It is not unreasonable for the authors to suggest that a short proof still is out there waiting to be found. However, it is unreasonable of them to suggest that there is more wrong with Wiles' proof than the fact that Fermat couldn't possibly have come up with it. However, in the preface, in the text and in an appendix, they state (incorrectly) that the proof depends on steps that involve a computer and that it "cannot be read" by a human. I think they are simply repeating complaints that they have heard about some other high profile proofs and incorrectly applying them to FLT. (There is a proof of the Four Color Theorem which depends on the use of computers to verify a large number of cases which cannot be checked by hand. And the classification of finite simple groups is a research program that is supposedly completed, although the proof has not yet been collected all in one place...yet. But, neither of these problems apply to Wiles' proof of FLT!) Moreover, the appendix states that one of the authors (it doesn't say which) believes that FLT is formally undecideable...which means that this person must believe Wiles' proof is wrong. This is a pretty serious accusation, and not one that should be made lightly. Their description of Wiles' proof is so confused that I suspect they do not understand it themselves. (Really, the idea is not that complicated. What they should have said is this: it had already been proved that from numbers x, y, z satisfying the equation above with n>2 it is possible to create an elliptic curve over the rational numbers which is not modular. But, Wiles' proved that all elliptic curves over the rationals are modular. Consequently, there cannot be any such x, y and z!)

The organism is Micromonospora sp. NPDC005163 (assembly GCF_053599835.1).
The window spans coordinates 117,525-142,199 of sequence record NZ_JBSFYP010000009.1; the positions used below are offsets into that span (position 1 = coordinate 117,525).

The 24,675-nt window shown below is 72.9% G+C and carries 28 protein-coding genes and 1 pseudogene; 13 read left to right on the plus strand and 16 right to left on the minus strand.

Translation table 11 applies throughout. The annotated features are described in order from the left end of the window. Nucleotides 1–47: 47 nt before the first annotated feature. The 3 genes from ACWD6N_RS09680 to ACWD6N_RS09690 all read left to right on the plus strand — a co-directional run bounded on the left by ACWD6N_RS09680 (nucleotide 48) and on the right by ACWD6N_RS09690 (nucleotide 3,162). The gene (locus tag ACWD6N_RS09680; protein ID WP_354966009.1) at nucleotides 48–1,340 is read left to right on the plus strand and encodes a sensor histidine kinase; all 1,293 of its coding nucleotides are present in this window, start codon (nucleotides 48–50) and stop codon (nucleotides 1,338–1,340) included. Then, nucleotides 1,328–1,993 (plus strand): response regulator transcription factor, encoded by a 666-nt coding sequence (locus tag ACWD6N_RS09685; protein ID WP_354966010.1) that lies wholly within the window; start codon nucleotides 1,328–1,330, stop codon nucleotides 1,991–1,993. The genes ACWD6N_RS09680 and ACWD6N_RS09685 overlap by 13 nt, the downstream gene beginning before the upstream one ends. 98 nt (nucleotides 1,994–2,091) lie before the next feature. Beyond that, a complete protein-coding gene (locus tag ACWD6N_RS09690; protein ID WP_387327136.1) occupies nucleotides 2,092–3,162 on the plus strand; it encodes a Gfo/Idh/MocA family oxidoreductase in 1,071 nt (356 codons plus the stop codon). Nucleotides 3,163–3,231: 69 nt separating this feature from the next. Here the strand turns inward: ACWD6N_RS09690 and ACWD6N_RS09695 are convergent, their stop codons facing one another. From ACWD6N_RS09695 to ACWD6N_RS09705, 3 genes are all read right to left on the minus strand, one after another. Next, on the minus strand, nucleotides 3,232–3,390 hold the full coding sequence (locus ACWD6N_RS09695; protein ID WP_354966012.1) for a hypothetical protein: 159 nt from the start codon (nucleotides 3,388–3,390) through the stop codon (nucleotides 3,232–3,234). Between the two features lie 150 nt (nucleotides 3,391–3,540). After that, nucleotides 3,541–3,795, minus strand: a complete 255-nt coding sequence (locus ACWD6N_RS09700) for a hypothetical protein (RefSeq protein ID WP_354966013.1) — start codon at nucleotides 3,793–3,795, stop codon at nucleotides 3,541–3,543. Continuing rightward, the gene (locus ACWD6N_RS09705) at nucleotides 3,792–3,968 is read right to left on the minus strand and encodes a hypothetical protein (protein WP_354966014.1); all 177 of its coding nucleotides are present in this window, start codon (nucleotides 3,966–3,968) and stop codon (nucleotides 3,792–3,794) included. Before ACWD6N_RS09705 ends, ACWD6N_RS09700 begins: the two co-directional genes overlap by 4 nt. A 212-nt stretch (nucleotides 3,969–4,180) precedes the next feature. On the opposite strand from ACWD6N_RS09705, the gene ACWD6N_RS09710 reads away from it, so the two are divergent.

This is not the only mathematical confusion present in the book (but considering that it appears to be an insult to Wiles, I think it is the most serious problem). The lecture Subramanian gives on the infinitude of primes is -- at best -- unclear. I might think that they simply did not explain it well, except that their clear misconceptions everywhere suggest to me instead that they don't understand this simple proof either. Also, their description of trapdoor codes completely misses the point, which is that given the number N that is a product of two very large primes it is possible to encrypt a message but not possible to decrypt the message unless the factors of the number are known. (They suggest that the encryption could be achieved by adding the number N to the signal...which would be silly because someone could then just subtract the same number to get the signal back!) For my description of how these codes really work, see here.